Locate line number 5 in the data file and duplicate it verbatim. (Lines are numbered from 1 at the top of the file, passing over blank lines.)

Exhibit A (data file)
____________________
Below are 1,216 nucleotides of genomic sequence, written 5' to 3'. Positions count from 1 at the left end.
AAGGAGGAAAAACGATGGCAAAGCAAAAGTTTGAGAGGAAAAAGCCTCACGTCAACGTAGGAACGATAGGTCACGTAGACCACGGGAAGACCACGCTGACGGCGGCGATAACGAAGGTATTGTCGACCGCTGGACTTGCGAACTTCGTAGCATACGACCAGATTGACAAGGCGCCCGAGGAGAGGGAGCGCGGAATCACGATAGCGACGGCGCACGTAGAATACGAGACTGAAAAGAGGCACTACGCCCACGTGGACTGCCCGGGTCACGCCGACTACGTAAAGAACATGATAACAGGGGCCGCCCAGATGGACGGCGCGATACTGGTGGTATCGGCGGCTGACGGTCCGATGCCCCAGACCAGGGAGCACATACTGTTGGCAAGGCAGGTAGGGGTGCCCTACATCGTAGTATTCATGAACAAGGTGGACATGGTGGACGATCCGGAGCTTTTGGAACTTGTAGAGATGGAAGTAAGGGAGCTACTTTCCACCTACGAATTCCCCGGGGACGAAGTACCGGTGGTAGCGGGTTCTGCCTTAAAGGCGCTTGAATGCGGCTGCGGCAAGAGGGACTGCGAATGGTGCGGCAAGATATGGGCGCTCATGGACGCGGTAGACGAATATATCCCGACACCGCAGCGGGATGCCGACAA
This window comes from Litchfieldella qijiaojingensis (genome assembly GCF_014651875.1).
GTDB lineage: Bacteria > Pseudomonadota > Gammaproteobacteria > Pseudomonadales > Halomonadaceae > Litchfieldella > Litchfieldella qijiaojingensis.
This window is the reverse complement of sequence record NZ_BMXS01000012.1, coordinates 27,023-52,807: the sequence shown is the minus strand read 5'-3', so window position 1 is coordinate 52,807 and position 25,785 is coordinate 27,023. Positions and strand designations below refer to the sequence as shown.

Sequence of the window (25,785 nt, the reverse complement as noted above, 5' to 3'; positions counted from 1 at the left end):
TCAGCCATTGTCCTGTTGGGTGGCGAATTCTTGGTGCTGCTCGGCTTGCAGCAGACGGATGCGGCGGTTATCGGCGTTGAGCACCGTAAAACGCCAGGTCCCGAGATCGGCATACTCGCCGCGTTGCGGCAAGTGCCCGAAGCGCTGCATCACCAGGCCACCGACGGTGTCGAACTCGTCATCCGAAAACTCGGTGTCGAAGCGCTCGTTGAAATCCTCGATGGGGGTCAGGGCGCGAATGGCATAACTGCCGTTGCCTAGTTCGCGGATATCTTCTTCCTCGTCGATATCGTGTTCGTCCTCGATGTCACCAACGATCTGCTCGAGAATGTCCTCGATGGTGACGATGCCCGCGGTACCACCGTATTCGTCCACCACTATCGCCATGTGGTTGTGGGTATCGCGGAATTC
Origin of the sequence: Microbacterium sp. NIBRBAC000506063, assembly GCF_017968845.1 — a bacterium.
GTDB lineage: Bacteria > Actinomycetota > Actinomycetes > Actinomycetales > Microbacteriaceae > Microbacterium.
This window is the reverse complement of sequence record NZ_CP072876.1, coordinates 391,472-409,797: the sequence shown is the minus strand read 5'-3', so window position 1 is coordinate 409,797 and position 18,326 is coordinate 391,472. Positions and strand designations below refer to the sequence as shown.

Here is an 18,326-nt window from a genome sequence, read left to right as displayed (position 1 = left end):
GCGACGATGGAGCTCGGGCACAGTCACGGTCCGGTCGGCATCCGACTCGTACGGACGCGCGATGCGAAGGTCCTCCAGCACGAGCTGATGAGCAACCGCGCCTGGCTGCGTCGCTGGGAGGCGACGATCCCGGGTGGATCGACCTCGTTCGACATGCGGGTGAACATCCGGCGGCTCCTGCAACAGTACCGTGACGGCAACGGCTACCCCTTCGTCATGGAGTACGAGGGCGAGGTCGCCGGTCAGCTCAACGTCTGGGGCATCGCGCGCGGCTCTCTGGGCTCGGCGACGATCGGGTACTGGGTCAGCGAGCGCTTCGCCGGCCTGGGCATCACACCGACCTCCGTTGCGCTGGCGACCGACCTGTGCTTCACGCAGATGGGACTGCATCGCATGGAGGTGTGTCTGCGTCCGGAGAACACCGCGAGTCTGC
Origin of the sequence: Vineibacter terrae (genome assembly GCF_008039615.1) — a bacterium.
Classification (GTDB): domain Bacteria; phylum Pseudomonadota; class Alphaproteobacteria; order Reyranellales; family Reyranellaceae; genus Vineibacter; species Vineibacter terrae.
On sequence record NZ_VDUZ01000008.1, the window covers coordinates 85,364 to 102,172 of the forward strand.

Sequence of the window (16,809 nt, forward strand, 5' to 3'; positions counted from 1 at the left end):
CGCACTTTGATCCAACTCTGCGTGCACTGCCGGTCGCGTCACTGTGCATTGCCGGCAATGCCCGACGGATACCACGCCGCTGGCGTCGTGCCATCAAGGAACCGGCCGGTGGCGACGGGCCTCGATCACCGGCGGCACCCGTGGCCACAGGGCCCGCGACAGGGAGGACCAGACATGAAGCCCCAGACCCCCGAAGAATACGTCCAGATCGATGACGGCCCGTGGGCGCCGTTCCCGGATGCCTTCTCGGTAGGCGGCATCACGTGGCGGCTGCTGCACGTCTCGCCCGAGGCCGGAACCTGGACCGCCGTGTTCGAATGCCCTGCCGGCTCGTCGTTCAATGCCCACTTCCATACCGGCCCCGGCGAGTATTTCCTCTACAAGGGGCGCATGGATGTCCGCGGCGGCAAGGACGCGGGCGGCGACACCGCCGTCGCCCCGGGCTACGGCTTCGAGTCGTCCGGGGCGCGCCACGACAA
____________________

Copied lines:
This window is the reverse complement of sequence record NZ_BMXS01000012.1, coordinates 27,023-52,807: the sequence shown is the minus strand read 5'-3', so window position 1 is coordinate 52,807 and position 25,785 is coordinate 27,023. Positions and strand designations below refer to the sequence as shown.